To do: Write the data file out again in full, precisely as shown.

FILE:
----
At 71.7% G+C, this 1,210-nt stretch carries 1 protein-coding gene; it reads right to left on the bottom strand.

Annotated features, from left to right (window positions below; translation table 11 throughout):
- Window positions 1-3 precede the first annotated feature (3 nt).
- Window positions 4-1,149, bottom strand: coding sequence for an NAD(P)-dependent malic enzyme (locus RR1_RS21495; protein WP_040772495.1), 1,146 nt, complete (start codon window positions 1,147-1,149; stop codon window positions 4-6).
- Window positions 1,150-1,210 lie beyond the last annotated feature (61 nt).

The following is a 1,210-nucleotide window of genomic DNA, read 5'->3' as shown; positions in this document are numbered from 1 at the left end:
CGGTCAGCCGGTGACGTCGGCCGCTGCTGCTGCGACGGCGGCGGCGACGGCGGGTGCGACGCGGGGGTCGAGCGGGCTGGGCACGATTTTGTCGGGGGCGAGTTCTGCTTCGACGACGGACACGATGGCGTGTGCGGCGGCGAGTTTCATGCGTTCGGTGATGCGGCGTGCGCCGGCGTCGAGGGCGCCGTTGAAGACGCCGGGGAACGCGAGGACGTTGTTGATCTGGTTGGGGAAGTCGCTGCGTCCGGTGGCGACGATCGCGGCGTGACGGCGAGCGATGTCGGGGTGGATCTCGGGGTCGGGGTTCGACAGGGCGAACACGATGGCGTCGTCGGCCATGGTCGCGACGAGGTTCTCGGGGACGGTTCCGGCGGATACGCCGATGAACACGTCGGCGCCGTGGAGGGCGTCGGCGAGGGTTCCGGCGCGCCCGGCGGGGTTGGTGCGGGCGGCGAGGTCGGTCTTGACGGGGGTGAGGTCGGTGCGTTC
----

At 71.7% G+C, this 1,210-nt stretch carries 1 protein-coding gene; it reads right to left on the bottom strand.

Annotated features, from left to right (window positions below; translation table 11 throughout):
- Window positions 1-3 precede the first annotated feature (3 nt).
- Window positions 4-1,149, bottom strand: coding sequence for an NAD(P)-dependent malic enzyme (locus RR1_RS21495; protein WP_040772495.1), 1,146 nt, complete (start codon window positions 1,147-1,149; stop codon window positions 4-6).
- Window positions 1,150-1,210 lie beyond the last annotated feature (61 nt).

The following is a 1,210-nucleotide window of genomic DNA, read 5'->3' as shown; positions in this document are numbered from 1 at the left end:
CGGTCAGCCGGTGACGTCGGCCGCTGCTGCTGCGACGGCGGCGGCGACGGCGGGTGCGACGCGGGGGTCGAGCGGGCTGGGCACGATTTTGTCGGGGGCGAGTTCTGCTTCGACGACGGACACGATGGCGTGTGCGGCGGCGAGTTTCATGCGTTCGGTGATGCGGCGTGCGCCGGCGTCGAGGGCGCCGTTGAAGACGCCGGGGAACGCGAGGACGTTGTTGATCTGGTTGGGGAAGTCGCTGCGTCCGGTGGCGACGATCGCGGCGTGACGGCGAGCGATGTCGGGGTGGATCTCGGGGTCGGGGTTCGACAGGGCGAACACGATGGCGTCGTCGGCCATGGTCGCGACGAGGTTCTCGGGGACGGTTCCGGCGGATACGCCGATGAACACGTCGGCGCCGTGGAGGGCGTCGGCGAGGGTTCCGGCGCGCCCGGCGGGGTTGGTGCGGGCGGCGAGGTCGGTCTTGACGGGGGTGAGGTCGGTGCGTTC